Weights and caps. Because of the just-discussed LRU-based eviction algorithms, a client that uses tmem at a very high frequency can quickly swamp tmem so that it provides little benefit to a client that uses it less frequently. To reduce the possibility of this denial-of-service, limits can be specified via management tools that are enforced internally by tmem. On Xen, the "xm tmem-set" command can specify "weight=<weight>" or "cap=<cap>" for any client. If weight is non-zero for a client and the current percentage of ephemeral pages in use by the client exceeds its share (as measured by the sum of weights of all clients), the next page chosen for eviction is selected from the requesting client's ephemeral queue, instead of the global ephemeral queue that contains pages from all clients.(See client_over_quota().) Setting a cap for a client is currently a no-op.

Shared pools and authentication. When tmem was first proposed to the linux kernel mailing list (LKML), there was concern expressed about security of shared ephemeral pools. The initial tmem implementation only required a client to provide a 128-bit UUID to identify a shared pool, and the linux-side tmem implementation obtained this UUID from the superblock of the shared filesystem (in ocfs2). It was pointed out on LKML that the UUID was essentially a security key and any malicious domain that guessed it would have access to any data from the shared filesystem that found its way into tmem. Ocfs2 has only very limited security; it is assumed that anyone who can access the filesystem bits on the shared disk can mount the filesystem and use it. But in a virtualized data center, higher isolation requirements may apply. As a result, a Xen boot option -- "tmem_shared_auth" -- was added. The option defaults to disabled, but when it is enabled, management tools must explicitly authenticate (or may explicitly deny) shared pool access to any client. On Xen, this is done with the "xm tmem-shared-auth" command.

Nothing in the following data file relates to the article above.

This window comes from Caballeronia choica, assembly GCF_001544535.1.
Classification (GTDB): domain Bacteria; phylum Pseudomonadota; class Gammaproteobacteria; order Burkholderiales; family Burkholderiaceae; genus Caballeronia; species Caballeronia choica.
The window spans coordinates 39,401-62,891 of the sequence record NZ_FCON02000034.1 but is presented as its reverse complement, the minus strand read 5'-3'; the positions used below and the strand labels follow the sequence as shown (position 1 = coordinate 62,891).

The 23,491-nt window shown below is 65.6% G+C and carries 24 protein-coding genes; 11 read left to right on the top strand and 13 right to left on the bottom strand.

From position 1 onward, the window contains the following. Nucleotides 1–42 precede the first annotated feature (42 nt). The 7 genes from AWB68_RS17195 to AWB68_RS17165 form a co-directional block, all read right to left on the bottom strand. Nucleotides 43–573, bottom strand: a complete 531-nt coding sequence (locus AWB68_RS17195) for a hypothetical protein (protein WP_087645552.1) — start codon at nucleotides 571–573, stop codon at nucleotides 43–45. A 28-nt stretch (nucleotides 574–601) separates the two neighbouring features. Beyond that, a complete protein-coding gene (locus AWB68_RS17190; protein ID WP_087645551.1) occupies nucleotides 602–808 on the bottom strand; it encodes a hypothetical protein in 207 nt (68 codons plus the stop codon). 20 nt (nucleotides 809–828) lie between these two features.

32-bit implementation. There was some effort put into getting tmem working on a 32-bit Xen. However, the Xen heap is limited in size on 32-bit Xen so tmem did not work very well. There are still 32-bit ifdefs in some places in the code, but things may have bit-rotted so using tmem on a 32-bit Xen is not recommended.

IA-64 implementation. The vast majority of the tmem implementation is architecture-independent. For tmem to run on Xen/ia64, it is believed that only one or two routines needs to be written.(See the #ifdef __ia64__ at cli_mfn_to_va().)

Known Issues

Fragmentation.When tmem is active, all physically memory becomes fragmented into individual pages. However, the Xen memory allocator allows memory to be requested in multi-page contiguous quantities, called order>0 allocations. (e.g. 2order so order==4 is sixteen contiguous pages.) In some cases, a request for a larger order will fail gracefully if no matching contiguous allocation is available from Xen. As of Xen 4.0, however, there are several critical order>0 allocation requests that do not fail gracefully. Notably, when a domain is created, and order==4 structure is required or the domain creation will fail. And shadow paging requires many order==2 allocations; if these fail, a PV live-migration may fail. There are likely other such issues.

But, fragmentation can occur even without tmem if any domU does any extensive ballooning; tmem just accelerates the fragmentation. So the fragmentation problem must be solved anyway. The best solution is to disallow order>0 allocations altogether in Xen -- or at least ensure that any attempt to allocate order>0 can fail gracefully, e.g. by falling back to a sequence of single page allocations. However this restriction may require a major rewrite in some of Xen's most sensitive code. (Note that order>0 allocations during Xen boot and early in domain0 launch are safe and, if dom0 does not enable tmem, any order>0 allocation by dom0 is safe, until the first domU is created.)

Until Xen can be rewritten to be fragmentation-safe, a small hack was added in the Xen page allocator.(See the comment " memory is scarce" in alloc_heap_pages().) Briefly, a portion of memory is pre-reserved for allocations where order>0 and order<9. (Domain creation uses 2MB pages, but fails gracefully, and there are no other known order==9 allocations or order>9 allocations currently in Xen.)

NUMA. Tmem assumes that all memory pages are equal and any RAM page can store a page of data for any client. This has potential performance consequences in any NUMA machine where access to far memory is significantly slower than access to near memory. On nearly all of today's servers, however, access times to far memory is still much faster than access to disk or network-based storage, and tmem's primary performance advantage comes from the fact that paging and swapping are reduced. So, the current tmem implementation ignores NUMA-ness; future tmem design for NUMA machines is an exercise left for the reader.


(needs work)